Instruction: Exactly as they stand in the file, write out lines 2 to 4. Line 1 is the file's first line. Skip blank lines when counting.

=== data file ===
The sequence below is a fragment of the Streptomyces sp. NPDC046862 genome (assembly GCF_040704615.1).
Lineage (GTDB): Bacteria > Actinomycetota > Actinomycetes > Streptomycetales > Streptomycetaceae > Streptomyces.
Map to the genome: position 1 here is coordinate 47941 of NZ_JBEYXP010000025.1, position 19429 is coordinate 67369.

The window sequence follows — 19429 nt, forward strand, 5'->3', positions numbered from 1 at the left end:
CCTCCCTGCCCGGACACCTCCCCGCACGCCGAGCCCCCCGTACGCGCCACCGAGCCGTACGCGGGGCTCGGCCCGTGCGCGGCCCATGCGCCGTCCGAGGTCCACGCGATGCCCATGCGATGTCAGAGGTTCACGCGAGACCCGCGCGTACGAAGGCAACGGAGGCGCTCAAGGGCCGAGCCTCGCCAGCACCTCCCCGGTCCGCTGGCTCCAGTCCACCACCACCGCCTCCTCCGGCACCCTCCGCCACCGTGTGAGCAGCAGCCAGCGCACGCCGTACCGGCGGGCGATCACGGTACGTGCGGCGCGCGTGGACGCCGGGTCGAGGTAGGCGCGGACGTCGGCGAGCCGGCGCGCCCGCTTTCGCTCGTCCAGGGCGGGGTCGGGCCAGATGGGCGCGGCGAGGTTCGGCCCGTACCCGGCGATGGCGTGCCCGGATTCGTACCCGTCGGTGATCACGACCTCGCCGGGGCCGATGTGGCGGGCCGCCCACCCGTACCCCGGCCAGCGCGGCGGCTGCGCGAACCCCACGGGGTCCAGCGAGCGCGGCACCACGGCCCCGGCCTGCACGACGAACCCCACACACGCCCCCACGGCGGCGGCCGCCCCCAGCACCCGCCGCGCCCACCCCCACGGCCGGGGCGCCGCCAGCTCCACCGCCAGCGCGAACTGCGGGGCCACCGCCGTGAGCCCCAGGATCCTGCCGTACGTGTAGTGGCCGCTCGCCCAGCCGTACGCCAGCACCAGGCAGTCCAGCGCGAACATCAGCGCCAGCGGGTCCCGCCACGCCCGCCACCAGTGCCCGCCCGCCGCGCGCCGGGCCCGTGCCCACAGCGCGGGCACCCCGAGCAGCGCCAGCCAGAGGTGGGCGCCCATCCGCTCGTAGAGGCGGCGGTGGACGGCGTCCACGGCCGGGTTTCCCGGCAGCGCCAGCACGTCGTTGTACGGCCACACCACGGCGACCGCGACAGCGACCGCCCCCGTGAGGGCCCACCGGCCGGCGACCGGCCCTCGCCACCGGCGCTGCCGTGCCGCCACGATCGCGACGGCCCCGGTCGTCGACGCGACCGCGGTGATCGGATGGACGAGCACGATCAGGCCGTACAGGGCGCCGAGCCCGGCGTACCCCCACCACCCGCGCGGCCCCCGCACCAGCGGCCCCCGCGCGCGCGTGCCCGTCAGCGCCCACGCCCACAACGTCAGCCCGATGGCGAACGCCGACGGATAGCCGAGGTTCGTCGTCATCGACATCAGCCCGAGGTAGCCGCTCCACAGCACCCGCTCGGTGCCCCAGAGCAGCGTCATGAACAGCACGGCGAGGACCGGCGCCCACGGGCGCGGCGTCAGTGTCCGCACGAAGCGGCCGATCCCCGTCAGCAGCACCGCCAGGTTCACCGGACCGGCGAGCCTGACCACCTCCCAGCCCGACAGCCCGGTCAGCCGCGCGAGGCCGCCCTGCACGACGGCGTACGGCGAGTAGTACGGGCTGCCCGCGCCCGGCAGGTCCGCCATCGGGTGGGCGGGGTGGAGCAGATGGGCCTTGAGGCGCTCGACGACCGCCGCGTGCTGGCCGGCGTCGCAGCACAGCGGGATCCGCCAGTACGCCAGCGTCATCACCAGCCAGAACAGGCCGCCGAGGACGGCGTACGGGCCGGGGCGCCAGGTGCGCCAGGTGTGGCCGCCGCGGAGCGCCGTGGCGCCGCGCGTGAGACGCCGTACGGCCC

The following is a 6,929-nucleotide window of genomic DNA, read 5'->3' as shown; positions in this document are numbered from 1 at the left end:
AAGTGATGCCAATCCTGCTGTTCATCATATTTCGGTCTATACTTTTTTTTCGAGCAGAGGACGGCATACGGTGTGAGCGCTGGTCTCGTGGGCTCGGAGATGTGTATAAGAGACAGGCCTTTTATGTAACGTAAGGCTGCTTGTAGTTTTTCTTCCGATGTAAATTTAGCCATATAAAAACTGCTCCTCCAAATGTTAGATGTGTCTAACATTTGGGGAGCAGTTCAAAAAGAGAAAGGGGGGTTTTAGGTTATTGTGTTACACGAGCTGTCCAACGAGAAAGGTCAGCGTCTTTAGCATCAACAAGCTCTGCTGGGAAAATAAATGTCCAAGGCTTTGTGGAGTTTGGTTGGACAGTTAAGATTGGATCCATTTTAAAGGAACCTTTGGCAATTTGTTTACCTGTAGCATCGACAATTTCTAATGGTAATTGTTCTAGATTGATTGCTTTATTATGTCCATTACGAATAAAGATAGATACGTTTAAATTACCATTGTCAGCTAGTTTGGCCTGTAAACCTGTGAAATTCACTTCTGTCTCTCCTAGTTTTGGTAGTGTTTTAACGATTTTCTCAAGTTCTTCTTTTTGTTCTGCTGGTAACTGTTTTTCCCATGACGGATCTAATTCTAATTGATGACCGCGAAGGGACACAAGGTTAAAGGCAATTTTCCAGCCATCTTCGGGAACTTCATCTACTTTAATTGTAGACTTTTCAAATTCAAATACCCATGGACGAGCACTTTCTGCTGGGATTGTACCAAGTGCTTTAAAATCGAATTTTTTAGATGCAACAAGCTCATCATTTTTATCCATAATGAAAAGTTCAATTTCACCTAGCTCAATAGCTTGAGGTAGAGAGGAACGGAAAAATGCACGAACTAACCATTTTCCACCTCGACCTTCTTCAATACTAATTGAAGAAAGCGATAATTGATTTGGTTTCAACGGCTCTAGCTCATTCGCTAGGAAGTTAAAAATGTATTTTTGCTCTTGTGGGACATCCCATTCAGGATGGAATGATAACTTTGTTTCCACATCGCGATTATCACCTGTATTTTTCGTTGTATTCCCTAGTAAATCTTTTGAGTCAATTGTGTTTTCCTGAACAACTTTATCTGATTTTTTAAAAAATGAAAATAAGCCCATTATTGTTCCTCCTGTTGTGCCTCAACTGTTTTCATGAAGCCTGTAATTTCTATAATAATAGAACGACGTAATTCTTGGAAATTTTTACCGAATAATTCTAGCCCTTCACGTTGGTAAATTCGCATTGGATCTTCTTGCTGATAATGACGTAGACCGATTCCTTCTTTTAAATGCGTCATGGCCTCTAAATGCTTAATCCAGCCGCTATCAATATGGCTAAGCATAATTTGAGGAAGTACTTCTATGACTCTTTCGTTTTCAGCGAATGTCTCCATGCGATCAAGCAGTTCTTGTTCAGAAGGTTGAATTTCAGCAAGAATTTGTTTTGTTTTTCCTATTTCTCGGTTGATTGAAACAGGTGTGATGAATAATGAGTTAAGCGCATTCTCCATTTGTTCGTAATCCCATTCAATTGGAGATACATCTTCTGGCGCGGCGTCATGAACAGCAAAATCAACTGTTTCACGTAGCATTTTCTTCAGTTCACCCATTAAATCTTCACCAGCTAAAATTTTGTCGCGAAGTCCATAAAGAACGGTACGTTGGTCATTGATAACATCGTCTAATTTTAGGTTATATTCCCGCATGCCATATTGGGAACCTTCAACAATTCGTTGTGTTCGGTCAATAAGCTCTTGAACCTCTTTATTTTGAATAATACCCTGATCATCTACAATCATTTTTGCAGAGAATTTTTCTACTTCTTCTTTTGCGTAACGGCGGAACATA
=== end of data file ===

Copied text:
Lineage (GTDB): Bacteria > Actinomycetota > Actinomycetes > Streptomycetales > Streptomycetaceae > Streptomyces.
Map to the genome: position 1 here is coordinate 47941 of NZ_JBEYXP010000025.1, position 19429 is coordinate 67369.

The window sequence follows — 19429 nt, forward strand, 5'->3', positions numbered from 1 at the left end: